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Writing cursive forms of T

T ("named tee "/t/[1]) is the 20th "letter in the "modern English "alphabet and the "ISO basic Latin alphabet. It is the most commonly used "consonant and the second most common letter in "English language texts.[2]



""Proto-semiticT-01.svg ""EtruscanT-01.svg ""Tau uc lc.svg

"Taw was the last letter of the Western "Semitic and "Hebrew alphabets. The sound value of Semitic Taw, "Greek alphabet Tαυ (Tau), "Old Italic and Latin T has remained fairly constant, representing ["t] in each of these; and it has also kept its original basic shape in most of these alphabets.

Use in writing systems[edit]


In English, ⟨t⟩ usually denotes the "voiceless alveolar plosive ("International Phonetic Alphabet and "X-SAMPA: /"t/), as in tart, tee, or ties, often with "aspiration at the beginnings of words or before "stressed vowels.

The digraph ⟨ti⟩ often corresponds to the sound /ʃ/ (a "voiceless palato-alveolar sibilant) word-medially when followed by a vowel, as in nation, ratio, negotiation, and Croatia.

The letter ⟨t⟩ corresponds to the affricate /t͡ʃ/ in some words as a result of "yod-coalescence (for example, in words ending in "-ture", such as future).

A common "digraph is ⟨th⟩, which usually represents a "dental fricative, but occasionally represents /t/ (as in Thomas and thyme.)

Other languages[edit]

In the "orthographies of other languages, ⟨t⟩ is often used for /t/, the "voiceless dental plosive /t̪/ or similar sounds.

Other systems[edit]

In the "International Phonetic Alphabet, ⟨t⟩ denotes the "voiceless alveolar plosive.

Related characters[edit]

Descendants and related characters in the Latin alphabet[edit]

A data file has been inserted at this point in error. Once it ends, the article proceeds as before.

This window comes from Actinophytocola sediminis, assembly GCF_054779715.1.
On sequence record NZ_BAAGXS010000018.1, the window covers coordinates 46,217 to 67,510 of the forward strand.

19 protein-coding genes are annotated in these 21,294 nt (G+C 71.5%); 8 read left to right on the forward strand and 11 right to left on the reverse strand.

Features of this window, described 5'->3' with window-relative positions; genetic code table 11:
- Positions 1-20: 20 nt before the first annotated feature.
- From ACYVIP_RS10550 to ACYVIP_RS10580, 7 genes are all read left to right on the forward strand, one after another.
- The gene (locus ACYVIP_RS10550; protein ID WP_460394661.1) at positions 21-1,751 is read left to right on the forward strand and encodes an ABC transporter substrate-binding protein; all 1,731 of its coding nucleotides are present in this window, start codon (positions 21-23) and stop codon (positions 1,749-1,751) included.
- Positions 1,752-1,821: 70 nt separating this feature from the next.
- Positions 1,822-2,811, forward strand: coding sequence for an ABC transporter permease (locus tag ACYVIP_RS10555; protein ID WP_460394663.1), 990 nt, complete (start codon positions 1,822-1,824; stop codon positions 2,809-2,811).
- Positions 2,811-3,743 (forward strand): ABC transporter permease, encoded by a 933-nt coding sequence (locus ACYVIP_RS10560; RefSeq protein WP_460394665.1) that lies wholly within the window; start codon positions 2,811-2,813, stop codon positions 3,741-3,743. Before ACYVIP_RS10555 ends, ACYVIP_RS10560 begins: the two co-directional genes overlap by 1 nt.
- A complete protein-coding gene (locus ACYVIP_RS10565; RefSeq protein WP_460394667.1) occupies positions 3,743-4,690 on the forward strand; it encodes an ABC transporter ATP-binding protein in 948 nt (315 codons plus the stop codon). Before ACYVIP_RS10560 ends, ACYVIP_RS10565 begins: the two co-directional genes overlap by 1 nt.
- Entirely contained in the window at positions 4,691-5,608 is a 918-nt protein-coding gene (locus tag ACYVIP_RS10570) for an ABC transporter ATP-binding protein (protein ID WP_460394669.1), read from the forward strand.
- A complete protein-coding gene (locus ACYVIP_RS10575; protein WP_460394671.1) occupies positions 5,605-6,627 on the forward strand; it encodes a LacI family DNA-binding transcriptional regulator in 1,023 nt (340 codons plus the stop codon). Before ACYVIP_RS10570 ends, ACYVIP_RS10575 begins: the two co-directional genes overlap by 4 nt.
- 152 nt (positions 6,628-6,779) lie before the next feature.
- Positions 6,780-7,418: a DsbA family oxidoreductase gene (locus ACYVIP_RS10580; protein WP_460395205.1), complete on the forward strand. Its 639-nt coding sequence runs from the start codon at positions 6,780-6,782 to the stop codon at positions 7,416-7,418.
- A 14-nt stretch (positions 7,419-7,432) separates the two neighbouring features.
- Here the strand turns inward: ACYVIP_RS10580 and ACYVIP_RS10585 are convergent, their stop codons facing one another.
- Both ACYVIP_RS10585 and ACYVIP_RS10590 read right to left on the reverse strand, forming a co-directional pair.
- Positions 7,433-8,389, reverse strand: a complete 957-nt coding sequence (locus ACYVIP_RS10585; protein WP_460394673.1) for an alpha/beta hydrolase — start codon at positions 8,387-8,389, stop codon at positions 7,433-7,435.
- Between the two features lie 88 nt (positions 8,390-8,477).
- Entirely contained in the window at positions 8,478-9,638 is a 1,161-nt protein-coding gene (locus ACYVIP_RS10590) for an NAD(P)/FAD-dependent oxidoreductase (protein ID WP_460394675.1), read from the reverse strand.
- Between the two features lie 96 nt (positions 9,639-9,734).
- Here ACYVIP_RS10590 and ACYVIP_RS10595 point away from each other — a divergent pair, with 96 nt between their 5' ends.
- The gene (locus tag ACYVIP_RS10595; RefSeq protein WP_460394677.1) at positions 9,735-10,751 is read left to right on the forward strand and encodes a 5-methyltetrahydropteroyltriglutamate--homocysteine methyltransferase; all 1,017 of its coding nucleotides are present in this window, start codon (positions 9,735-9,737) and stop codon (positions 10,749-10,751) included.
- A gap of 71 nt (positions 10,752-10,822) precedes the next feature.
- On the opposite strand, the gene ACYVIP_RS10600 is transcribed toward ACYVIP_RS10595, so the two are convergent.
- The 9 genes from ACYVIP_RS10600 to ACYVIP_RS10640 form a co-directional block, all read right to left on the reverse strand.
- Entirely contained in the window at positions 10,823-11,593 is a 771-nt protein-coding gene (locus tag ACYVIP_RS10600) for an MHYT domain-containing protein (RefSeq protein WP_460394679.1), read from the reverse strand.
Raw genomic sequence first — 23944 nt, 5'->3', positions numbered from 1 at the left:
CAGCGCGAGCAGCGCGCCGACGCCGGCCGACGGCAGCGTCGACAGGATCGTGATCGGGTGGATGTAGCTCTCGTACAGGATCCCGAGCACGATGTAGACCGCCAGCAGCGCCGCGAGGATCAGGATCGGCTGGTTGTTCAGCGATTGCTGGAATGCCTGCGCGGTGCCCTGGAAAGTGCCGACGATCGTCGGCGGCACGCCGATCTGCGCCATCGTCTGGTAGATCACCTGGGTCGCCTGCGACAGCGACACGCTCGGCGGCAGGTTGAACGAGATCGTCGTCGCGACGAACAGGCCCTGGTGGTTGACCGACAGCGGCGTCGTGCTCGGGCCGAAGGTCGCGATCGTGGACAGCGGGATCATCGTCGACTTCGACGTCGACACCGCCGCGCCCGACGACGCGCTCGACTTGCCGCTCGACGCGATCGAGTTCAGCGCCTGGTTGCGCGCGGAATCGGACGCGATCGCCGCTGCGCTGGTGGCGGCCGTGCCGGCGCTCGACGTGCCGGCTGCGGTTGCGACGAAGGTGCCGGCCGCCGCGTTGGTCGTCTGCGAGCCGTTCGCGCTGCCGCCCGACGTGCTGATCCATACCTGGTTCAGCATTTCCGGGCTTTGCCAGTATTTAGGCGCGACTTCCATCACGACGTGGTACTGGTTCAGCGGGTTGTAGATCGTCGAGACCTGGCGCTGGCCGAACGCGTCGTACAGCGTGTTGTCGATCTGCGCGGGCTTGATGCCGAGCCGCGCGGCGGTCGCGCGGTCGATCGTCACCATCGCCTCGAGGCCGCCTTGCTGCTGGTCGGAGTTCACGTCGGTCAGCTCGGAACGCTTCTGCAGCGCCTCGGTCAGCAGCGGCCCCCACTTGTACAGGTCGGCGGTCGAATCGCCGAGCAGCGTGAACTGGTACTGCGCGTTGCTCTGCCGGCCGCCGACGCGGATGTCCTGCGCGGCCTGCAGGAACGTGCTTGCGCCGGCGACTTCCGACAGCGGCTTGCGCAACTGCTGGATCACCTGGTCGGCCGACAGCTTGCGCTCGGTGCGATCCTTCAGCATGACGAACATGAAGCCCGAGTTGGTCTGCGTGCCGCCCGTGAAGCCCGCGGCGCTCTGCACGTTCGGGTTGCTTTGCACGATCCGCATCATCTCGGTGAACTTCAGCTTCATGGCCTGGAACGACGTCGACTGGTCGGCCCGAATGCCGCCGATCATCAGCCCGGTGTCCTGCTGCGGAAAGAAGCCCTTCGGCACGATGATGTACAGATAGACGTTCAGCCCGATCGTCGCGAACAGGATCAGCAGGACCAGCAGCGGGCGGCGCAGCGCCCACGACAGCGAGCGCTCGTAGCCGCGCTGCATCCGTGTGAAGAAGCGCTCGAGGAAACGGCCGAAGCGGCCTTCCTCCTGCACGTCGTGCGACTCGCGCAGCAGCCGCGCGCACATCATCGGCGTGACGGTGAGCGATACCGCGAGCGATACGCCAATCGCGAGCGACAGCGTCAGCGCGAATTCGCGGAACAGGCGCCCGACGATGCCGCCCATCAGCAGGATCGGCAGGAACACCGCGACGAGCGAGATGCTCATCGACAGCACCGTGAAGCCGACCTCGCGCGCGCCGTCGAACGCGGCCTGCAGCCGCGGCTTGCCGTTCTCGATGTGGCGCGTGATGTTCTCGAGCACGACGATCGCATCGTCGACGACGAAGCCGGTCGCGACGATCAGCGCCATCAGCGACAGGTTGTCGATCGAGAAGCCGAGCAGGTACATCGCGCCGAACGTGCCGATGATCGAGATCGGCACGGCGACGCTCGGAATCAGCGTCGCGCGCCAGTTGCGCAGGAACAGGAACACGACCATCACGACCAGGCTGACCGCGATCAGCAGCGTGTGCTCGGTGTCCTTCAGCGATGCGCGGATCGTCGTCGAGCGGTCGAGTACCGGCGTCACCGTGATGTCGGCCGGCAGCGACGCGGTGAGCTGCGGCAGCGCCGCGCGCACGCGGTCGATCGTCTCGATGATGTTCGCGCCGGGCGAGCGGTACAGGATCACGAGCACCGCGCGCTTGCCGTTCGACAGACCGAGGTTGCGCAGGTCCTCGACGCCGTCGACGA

Ancestors and siblings in other alphabets[edit]

Derived signs, symbols and abbreviations[edit]

Computing codes[edit]

Character T t
Encodings decimal hex decimal hex
"Unicode 84 U+0054 116 U+0074
"UTF-8 84 54 116 74
"Numeric character reference T T t t
"EBCDIC family 227 E3 163 A3
"ASCII 1 84 54 116 74
1 Also for encodings based on ASCII, including the DOS, Windows, ISO-8859 and Macintosh families of encodings.

Other representations[edit]

"NATO phonetic "Morse code
""ICS Tango.svg ""Semaphore Tango.svg ""Sign language T.svg ""⠞
"Signal flag "Flag semaphore "American manual alphabet ("ASL "fingerspelling) "Braille


  1. ^ "T", Oxford English Dictionary, 2nd edition (1989); Merriam-Webster's Third New International Dictionary of the English Language, Unabridged (1993); "tee", op. cit.
  2. ^ Lewand, Robert. "Relative Frequencies of Letters in General English Plain text". Cryptographical Mathematics. "Central College. Archived from the original on 2008-07-08. Retrieved 2008-06-25. 
  3. ^ Constable, Peter (2003-09-30). "L2/03-174R2: Proposal to Encode Phonetic Symbols with Middle Tilde in the UCS" (PDF). 
  4. ^ Constable, Peter (2004-04-19). "L2/04-132 Proposal to add additional phonetic characters to the UCS" (PDF). 
  5. ^ Everson, Michael (2006-08-06). "L2/06-266: Proposal to add Latin letters and a Greek symbol to the UCS" (PDF). 
  6. ^ "Everson, Michael; et al. (2002-03-20). "L2/02-141: Uralic Phonetic Alphabet characters for the UCS" (PDF). 
  7. ^ Ruppel, Klaas; Aalto, Tero; Everson, Michael (2009-01-27). "L2/09-028: Proposal to encode additional characters for the Uralic Phonetic Alphabet" (PDF). 
  8. ^ Cook, Richard; Everson, Michael (2001-09-20). "L2/01-347: Proposal to add six phonetic characters to the UCS" (PDF). 
  9. ^ Everson, Michael; Jacquerye, Denis; "Lilley, Chris (2012-07-26). "L2/12-270: Proposal for the addition of ten Latin characters to the UCS" (PDF). 

External links[edit]

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